As we continue with the educational series of posts on FOG (fats, oils & grease), today we will discuss the 25% FOG rule. Remember, you are always welcome to call me personally with any questions regarding FOG, grease traps, and/or compliance with the local & state regulations regarding wastewater, which also includes questions about Town of Mooresville’s backflow ordinance.
The 25% rule applies to grease traps and interceptors alike, make certain you do not overlook a grease interceptor during your personal monthly inspection. The county inspector will certainly check everything, so you should as well. Better safe than sorry!
25% FOG Rule: The FOG that floats to the top of the trap and the solids that sink to the bottom should not be in excess of 25% of the depth of the grease trap or interceptor.
The thought process behind the rule is simple; allow the wastewater enough time inside the trap to remove the FOGs (liquids and solids) effectively before entering the sewer collection system. This can easily be controlled by scheduled cleaning.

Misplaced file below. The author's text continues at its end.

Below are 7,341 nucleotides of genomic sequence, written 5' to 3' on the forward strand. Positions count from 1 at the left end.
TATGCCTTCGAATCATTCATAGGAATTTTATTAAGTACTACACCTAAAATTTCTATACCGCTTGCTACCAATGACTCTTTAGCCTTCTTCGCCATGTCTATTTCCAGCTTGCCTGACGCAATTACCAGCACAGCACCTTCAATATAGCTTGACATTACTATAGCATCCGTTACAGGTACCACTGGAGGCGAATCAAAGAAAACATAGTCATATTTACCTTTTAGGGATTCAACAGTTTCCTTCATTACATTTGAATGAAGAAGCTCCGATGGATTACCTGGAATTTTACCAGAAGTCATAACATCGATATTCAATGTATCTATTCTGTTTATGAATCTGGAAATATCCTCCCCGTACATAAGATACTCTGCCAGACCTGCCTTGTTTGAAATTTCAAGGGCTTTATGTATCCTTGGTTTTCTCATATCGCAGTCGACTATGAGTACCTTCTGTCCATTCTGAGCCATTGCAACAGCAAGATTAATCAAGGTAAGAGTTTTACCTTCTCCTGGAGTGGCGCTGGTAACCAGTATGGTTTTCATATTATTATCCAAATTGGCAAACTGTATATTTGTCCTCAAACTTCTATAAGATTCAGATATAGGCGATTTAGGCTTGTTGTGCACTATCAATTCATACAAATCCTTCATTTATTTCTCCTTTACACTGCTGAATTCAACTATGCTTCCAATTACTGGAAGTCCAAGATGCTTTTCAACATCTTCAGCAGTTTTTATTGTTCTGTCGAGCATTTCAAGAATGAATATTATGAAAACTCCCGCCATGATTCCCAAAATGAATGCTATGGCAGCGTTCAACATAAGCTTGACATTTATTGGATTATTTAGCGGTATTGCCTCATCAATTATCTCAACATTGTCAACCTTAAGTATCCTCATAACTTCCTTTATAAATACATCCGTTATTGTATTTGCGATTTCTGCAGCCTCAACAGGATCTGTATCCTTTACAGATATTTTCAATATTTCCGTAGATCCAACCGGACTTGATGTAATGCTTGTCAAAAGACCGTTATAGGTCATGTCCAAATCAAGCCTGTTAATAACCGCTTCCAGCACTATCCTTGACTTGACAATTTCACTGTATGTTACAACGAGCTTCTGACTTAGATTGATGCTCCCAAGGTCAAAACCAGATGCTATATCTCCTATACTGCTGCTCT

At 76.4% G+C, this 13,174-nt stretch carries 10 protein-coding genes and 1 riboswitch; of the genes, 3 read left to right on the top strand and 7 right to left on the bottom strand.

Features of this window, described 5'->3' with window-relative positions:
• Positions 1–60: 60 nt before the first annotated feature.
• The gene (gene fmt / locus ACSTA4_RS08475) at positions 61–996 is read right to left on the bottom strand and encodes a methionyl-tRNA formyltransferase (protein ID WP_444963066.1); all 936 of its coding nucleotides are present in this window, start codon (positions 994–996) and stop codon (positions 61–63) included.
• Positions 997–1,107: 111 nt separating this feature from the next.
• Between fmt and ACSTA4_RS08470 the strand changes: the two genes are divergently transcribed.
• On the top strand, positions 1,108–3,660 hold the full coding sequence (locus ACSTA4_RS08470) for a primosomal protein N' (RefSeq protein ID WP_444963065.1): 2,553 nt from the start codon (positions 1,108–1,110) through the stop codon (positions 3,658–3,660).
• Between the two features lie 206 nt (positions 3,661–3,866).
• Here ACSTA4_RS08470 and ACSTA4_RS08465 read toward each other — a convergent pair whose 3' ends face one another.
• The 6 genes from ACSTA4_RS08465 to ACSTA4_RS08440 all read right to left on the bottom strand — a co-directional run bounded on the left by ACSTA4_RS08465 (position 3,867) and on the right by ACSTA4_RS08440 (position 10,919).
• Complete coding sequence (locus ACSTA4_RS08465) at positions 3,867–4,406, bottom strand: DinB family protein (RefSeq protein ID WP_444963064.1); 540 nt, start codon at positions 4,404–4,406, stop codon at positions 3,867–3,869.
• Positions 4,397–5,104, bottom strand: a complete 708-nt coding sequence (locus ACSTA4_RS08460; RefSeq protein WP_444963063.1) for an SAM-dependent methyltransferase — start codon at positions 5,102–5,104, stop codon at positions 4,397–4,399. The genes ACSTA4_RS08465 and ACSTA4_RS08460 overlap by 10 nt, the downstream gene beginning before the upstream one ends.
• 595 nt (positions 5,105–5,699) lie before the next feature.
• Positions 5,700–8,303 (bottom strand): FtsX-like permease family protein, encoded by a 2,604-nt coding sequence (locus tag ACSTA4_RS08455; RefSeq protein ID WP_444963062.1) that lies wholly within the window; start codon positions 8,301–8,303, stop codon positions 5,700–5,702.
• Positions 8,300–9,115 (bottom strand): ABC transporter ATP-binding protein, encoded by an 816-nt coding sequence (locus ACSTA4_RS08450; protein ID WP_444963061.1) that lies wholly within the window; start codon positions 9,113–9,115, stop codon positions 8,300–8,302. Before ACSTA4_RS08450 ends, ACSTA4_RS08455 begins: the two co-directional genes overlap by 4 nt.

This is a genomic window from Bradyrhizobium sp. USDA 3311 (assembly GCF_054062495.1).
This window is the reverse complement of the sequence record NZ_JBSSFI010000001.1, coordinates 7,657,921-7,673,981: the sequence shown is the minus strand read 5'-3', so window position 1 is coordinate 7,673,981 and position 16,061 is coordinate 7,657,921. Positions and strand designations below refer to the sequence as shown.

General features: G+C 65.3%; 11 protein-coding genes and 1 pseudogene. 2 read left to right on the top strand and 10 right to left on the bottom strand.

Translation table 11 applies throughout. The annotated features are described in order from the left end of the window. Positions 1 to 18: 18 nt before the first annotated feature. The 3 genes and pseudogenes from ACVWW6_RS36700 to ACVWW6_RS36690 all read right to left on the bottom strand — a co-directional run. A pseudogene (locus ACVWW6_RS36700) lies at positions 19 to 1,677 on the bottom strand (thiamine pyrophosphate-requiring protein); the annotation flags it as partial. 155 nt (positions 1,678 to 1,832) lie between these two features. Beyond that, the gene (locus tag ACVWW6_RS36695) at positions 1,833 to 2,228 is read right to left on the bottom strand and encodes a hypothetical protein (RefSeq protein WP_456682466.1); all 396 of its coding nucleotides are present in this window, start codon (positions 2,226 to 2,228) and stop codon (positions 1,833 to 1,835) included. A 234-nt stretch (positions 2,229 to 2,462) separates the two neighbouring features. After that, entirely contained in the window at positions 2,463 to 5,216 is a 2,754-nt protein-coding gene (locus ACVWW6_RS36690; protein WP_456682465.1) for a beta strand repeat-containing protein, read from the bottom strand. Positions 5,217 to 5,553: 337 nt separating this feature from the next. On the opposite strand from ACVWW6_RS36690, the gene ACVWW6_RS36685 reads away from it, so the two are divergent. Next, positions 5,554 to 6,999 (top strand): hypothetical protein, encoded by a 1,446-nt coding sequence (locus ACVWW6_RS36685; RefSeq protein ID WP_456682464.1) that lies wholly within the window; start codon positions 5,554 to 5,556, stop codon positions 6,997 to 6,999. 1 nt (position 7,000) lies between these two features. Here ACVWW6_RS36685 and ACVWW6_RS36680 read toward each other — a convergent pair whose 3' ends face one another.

Your cleaning schedule for FOG is greatly dependent upon your system and the amount of FOG’s you place into it. The cleaning schedule is rather simple, clean on a prescribed schedule and record the amounts of FOG removed AND try to estimate how much FOG has entered your system during the same timeframe. After a few months, it should be easy to understand how often to clean your trap.
The best solution to avoid FOG issues is keeping the FOG out. In other words, set forth a process to remove the FOG in a dry cleanup and dispose of it without it ever entering the wastewater system. Place as much as possible in the garbage and wipe as much of the grease from the equipment before using water and detergents.
If you find that your traps cannot comply with the 25% FOG rule, I can easily install better traps that can have you in compliance with the local and state wastewater regulations.